Most species of notostracans occur in very temporary ponds, though one species Lepidurus arcticus is also found in large arctic lakes. Within Canada, notostracans occur in the north and the west. Notostracans feed on detritus and on anostracans, conchostracans and other benthic invertebrates.
Because of their resemblance to primitive arthropods, such as the trilobites, the tadpole shrimp are celebrities. Their dried eggs are sold in tiny boxes and you can grow your own!
Introduction (Source: Biodiversity Institute of Ontario (Crustacea) 7)
Ostracods are small crustaceans enclosed in a bivalved carapace. They are the oldest known crustaceans in the fossil record because their shells preserve well. They occur in nearly every aquatic habitat from polar lakes to tropical oceans, and they are important microfossils for dating ancient sediments.
Ostracods are small animals, ranging in size from 0.3 to 30.0 mm, although most freshwater species range between 0.5 and 2.5 mm. Their bodies are completely enclosed in a calcified, bivalved carapace which is hinged dorsally. The surface of the shell may be smooth or pitted, punctuated, wrinkled, or reticulated. Several large muscles are directly attached to the carapace, and these points of attachment leave scars that are useful in discriminating some groups of ostracods.
Adult ostracods have 6 to 7 pairs of appendages. Although distinct segmentation is absent, the head possesses four pairs of appendages including the antennules, antennae, mandibles and maxillae, while the thorax has 3 pairs of legs.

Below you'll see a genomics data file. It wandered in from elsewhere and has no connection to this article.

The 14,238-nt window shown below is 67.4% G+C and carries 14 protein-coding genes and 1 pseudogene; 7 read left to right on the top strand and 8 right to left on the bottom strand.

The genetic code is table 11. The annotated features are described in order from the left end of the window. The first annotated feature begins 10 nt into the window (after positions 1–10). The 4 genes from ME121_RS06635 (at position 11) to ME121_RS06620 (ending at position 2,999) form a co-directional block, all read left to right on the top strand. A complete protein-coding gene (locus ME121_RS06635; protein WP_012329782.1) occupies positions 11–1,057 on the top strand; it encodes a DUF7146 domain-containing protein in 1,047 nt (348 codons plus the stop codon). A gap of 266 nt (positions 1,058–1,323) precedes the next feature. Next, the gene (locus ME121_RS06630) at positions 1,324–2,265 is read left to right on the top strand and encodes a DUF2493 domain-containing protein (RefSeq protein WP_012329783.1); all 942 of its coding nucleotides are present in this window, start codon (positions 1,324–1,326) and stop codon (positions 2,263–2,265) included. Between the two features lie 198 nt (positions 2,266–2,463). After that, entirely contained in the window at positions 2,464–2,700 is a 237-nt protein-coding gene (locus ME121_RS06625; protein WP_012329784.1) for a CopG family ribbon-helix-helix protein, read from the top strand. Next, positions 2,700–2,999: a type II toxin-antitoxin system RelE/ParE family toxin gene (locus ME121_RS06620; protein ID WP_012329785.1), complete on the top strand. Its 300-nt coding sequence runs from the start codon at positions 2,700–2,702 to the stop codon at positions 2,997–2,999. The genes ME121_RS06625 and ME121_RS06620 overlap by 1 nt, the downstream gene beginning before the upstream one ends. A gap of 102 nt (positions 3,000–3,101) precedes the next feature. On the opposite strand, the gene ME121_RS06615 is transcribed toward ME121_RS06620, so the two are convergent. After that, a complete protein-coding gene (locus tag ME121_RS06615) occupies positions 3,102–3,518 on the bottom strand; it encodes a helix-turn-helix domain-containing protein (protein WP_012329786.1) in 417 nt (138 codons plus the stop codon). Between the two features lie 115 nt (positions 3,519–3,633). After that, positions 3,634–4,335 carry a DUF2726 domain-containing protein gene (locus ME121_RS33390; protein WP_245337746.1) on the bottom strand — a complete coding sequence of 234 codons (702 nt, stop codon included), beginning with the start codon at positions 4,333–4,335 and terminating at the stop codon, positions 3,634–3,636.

Freshwater ostracods go through eight moult stages before they mature. Their life span varies from one month in temporary ponds to a year or longer in larger water basins. Reproduction may be either sexual or asexual. Some lineages are exclusively parthenogenetic , but other species reproduce sexually.
Freshwater ostracods are remarkable for their high frequency of species which have abandoned sexual reproduction. While transitions to parthenogenesis are rare in most other animal groups, about one-third of all freshwater ostracods have given up sex. The breeding system employed by any population is easily determined, as asexual populations contain only females, while sexual populations include both males and females.
Very few ostracod species incubate their eggs within their body; most lay their eggs either singly or in groups on sediment or aquatic vegetation. These eggs may hatch soon after they are laid or remain undeveloped for a year or longer. The ability of eggs, larvae, and adults to withstand freezing and desiccation is a very important biological characteristic which aids the dispersal of ostracods from one body of water to another.
Freshwater ostracods are free-living except for members of one group which are commensal on the gills of crayfish. Most free-living forms are benthic, though pelagic forms also occur.
Ostracods possess the largest sperm in the animal kingdom in both relative and absolute terms. Ostracod sperm can be up to ten times the length of the male's body! Some male ostracodes need a special organ (Zenker's organ) to aid in sperm transport.